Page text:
Hummingbird 1.4 – UI development for consoles with full user control
A new version of Hummingbird is here! As we announced in a previous blog post, Hummingbird officially supports Xbox One, PlayStation 4, PC, Mac, iOS, and Android. With Hummingbird 1.4, we bring new major features, performance and stability improvements. We are focusing our efforts on giving programmers full control over Hummingbird’s functionalities.
Update: Read about the latest release – check Hummingbird 1.9!
User control over task scheduling
With the new release, we give developers full user control over task scheduling. This feature is especially important in the UI development for consoles, where CPU cores are carefully assigned to do different work. We know that developers want to make sure a task happens at the best moment during a frame, so we made the integration of Hummingbird much easier in carefully tuned engines. With the freedom to control every aspect of scheduling, engine developers can get maximum performance from both Hummingbird and their engine.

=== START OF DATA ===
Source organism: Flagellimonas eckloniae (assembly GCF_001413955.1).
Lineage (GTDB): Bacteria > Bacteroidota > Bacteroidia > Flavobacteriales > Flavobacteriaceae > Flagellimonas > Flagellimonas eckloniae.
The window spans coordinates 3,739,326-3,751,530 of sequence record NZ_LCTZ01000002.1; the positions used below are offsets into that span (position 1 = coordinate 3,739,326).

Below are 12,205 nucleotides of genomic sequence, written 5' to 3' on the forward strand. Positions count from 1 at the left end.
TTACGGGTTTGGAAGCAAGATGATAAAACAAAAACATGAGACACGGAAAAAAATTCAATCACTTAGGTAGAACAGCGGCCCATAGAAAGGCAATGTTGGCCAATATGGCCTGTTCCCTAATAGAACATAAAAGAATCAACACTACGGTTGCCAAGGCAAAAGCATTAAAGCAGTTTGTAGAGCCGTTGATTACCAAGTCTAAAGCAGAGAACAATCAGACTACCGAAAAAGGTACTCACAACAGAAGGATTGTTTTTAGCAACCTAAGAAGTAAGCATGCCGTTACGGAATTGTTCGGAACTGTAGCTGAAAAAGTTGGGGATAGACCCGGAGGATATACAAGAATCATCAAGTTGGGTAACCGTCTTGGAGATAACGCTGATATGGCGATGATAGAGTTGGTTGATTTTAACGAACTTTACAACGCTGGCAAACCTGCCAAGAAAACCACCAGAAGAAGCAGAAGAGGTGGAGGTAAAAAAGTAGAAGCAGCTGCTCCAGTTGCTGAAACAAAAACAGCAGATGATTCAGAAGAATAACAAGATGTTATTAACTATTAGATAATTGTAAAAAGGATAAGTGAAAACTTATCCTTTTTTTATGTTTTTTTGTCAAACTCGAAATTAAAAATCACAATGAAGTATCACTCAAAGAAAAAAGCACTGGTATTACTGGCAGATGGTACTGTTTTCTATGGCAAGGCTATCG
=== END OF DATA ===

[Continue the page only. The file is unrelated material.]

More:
We included integrated localization support, which allows UI developers to tag the field that will be localized with a custom attribute. The engine can load the correct language at a run time and Hummingbird will take care of displaying the proper text. We understand how important it is to change the selected language while the game is running, so we added that as well. Thanks to the layout system in the SDK, the text will look great in all languages, no matter the difference in the text length.
Improved input API
We also give UI developers full user control over the input in Hummingbird. Every input event identifies the element it interacts with as “target”. After the target has received the event, it “bubbles” up in the UI DOM so that other elements in the page can execute logic bound to that event. The UI developer has complete control over these phases through the API. This feature makes it easy to code important aspects of the game UI. For example, deciding when an input event has to be used by the UI or the game.
UI designers will usually designate UI elements to be “transparent” to input. The “BODY” element in the UI, for instance, is usually the root of the element hierarchy and shouldn’t consume input. The logic is dynamic and can easily be changed for different screens. For example, in a “Main menu” screen, the UI has to consume all events. However, in a HUD UI, only non-transparent UI elements will get events, and the others will go to the game.
The next release of Hummingbird will bring significant improvements to the data-binding and Unreal Engine 4 support! Stay tuned.
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